NORFOLK, Va. (NNS) -- U.S. Fleet Forces Command, the Navy's lead for the Deployment Health Assessment (DHA) process, is reinforcing the need for all Sailors to complete a Post Deployment Health Assessment (PDHA DD2796) and Post Deployment Health Reassessment (PDHRA DD2900) upon returning from a qualifying deployment in accordance with OPNAVINST 6100.3.
A qualifying deployment is an assignment to an ashore location outside the continental United States without a fixed military treatment facility (MTF) for more than 30 days or when directed by the component commander (COCOM) or the unit's commanding officer.
Chief of Naval Operations Adm. Jonathan W. Greenert emphasized the necessity to provide support to Sailors and family members.
"Our Sailors and families make enormous sacrifices to serve their country and to support the Navy's mission," he said. "We have a professional and moral obligation to uphold a covenant with Sailors and their families - in turn, we must always be ready, at any moment, to get them the necessary care and support they have earned."
"Sailors deploying to overseas locations like Iraq, Afghanistan, the Horn of Africa, Haiti, and Japan have the potential to be exposed to a variety of health threats," said Dr. Christopher Rennix of the Navy and Marine Corps Public Health Center. "The threats can be physical, such as disease or combat related injuries, but can also include stress-related psychological injuries such as post traumatic stress (PTS)."
Sailors are required to complete their PDHA within 30 days of returning from deployment. Unit and temporary assignment duty (TAD) Sailors complete the PDHA at their parent command or local MTF. Individual augmentee (IA) Sailors complete the PDHA at the Navy Mobilization Processing Site (NMPS) during the re-deployment process.
Due to the delayed nature of some stress-related injuries, such as post traumatic stress (PTS), a second assessment, the PDHRA, is conducted 90 to 180 days after return from deployment. PDHRAs are completed at the Sailor's parent command, local MTF, Navy Operational Support Center (NOSC), or in certain cases when the Sailor is remotely located, via telephone.
The PDHA and PDHRA both consist of an online questionnaire, followed by a face-to-face interview with a healthcare provider. If any issues are identified, the provider will refer the Sailor for a follow-up appointment to address potential injuries or illnesses. DHAs conducted at these critical times in the deployment process are a key component in monitoring the health of our Sailors.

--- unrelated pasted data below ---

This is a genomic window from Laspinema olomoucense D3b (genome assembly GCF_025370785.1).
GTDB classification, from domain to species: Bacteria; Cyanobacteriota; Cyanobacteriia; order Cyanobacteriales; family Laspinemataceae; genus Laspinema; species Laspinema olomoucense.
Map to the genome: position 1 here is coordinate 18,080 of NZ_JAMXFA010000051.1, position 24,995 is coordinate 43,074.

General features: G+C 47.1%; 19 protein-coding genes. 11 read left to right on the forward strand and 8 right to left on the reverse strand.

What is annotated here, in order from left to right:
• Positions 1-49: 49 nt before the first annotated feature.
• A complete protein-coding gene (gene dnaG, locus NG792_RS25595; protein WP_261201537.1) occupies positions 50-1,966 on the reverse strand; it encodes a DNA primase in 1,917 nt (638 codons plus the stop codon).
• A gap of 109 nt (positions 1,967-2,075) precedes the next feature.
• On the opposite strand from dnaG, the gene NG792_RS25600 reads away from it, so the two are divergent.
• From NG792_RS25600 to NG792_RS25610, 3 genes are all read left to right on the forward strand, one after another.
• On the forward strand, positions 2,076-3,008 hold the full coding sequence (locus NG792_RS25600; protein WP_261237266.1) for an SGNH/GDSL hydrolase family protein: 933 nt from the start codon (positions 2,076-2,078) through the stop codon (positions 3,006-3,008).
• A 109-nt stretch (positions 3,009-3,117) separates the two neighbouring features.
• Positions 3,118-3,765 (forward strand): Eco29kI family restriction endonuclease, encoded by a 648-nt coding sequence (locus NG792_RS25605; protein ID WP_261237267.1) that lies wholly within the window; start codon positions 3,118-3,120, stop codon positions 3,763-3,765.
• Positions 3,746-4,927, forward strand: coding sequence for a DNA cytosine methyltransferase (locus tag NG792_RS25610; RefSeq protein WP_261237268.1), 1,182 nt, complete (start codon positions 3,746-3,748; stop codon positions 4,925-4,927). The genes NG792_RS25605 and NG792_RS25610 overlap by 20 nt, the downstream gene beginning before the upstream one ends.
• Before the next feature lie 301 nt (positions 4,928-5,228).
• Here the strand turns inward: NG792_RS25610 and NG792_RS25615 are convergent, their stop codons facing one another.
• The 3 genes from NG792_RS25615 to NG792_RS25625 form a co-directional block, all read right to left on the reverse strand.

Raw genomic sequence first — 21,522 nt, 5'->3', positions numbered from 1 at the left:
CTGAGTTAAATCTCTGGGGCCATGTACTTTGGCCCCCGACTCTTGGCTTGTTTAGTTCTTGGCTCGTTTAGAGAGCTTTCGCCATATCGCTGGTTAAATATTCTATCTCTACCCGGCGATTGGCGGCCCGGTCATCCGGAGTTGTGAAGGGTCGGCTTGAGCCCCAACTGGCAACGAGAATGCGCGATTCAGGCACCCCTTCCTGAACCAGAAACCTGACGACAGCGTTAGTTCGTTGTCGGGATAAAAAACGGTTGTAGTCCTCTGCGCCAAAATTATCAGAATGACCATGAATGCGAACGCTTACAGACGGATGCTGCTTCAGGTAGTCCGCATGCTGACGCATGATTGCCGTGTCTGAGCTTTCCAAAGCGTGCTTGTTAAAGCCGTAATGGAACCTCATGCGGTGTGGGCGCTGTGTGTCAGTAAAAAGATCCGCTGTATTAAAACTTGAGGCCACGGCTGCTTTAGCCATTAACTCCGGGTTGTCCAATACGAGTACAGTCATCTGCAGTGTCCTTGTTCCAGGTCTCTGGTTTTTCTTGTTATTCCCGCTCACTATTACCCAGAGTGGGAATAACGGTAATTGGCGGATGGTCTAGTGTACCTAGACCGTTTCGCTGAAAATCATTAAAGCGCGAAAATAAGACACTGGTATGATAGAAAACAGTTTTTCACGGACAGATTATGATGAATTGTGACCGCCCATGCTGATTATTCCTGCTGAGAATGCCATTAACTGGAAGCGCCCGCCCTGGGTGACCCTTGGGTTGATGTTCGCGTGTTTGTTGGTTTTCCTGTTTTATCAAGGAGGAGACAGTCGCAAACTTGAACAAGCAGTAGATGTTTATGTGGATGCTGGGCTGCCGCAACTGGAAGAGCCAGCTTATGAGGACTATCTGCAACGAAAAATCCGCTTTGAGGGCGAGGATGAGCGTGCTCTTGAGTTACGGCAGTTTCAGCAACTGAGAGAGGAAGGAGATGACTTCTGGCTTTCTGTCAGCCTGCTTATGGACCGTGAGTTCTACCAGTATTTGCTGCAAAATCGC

"The purpose of the DHAs is about keeping our commitment to service members returning from operational deployments," said Rennix. "The process is designed to identify stress injuries and other health concerns that require further assessment or treatment. If deployment-related health issues are identified as a result of the DHAs, Sailors are referred for further medical assessment or treatment as appropriate.
"Recent trends have helped us recognize that many of our returning service members may not experience certain health issues until days or months following their return," he said. "The purpose of addressing health issues in the screening is to provide early identification and assistance before problems become more severe."
The ability to compartmentalize the stressors of non-traditional deployments or put those experiences quickly aside enables Sailors to stay focused on the mission and is a useful tool. However, after a Sailor returns, the DHA process provides the opportunity to review health issues related to the previous deployment and address any problems.
The DHA process supports the Navy's health protection strategy to deploy healthy, fit, and medically ready forces, minimize illnesses and injuries during deployments, and evaluate and treat physical and psychological problems following deployment.
For more information and guidance on the DHA process, visit
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